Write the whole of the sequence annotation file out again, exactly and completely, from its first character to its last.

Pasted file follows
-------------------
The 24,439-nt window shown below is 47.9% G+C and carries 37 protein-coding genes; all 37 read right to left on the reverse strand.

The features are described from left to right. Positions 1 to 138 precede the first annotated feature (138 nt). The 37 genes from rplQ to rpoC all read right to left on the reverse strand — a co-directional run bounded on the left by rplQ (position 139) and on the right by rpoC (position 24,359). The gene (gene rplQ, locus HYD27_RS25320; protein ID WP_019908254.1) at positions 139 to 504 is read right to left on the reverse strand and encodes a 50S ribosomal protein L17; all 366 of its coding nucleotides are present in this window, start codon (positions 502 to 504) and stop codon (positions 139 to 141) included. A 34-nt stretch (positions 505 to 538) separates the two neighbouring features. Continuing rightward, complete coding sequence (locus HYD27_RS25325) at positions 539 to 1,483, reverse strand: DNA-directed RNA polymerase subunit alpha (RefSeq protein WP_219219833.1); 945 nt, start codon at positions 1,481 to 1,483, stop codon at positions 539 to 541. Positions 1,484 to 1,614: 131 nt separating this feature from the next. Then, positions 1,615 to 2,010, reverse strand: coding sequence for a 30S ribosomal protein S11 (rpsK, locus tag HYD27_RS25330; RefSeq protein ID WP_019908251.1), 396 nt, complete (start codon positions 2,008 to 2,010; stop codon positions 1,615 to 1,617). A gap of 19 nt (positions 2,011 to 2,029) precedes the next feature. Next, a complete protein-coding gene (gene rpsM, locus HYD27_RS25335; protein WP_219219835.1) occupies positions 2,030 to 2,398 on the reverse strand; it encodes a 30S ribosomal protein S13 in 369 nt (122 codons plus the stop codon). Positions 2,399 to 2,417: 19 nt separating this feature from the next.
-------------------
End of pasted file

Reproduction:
The 24,439-nt window shown below is 47.9% G+C and carries 37 protein-coding genes; all 37 read right to left on the reverse strand.

The features are described from left to right. Positions 1 to 138 precede the first annotated feature (138 nt). The 37 genes from rplQ to rpoC all read right to left on the reverse strand — a co-directional run bounded on the left by rplQ (position 139) and on the right by rpoC (position 24,359). The gene (gene rplQ, locus HYD27_RS25320; protein ID WP_019908254.1) at positions 139 to 504 is read right to left on the reverse strand and encodes a 50S ribosomal protein L17; all 366 of its coding nucleotides are present in this window, start codon (positions 502 to 504) and stop codon (positions 139 to 141) included. A 34-nt stretch (positions 505 to 538) separates the two neighbouring features. Continuing rightward, complete coding sequence (locus HYD27_RS25325) at positions 539 to 1,483, reverse strand: DNA-directed RNA polymerase subunit alpha (RefSeq protein WP_219219833.1); 945 nt, start codon at positions 1,481 to 1,483, stop codon at positions 539 to 541. Positions 1,484 to 1,614: 131 nt separating this feature from the next. Then, positions 1,615 to 2,010, reverse strand: coding sequence for a 30S ribosomal protein S11 (rpsK, locus tag HYD27_RS25330; RefSeq protein ID WP_019908251.1), 396 nt, complete (start codon positions 2,008 to 2,010; stop codon positions 1,615 to 1,617). A gap of 19 nt (positions 2,011 to 2,029) precedes the next feature. Next, a complete protein-coding gene (gene rpsM, locus HYD27_RS25335; protein WP_219219835.1) occupies positions 2,030 to 2,398 on the reverse strand; it encodes a 30S ribosomal protein S13 in 369 nt (122 codons plus the stop codon). Positions 2,399 to 2,417: 19 nt separating this feature from the next.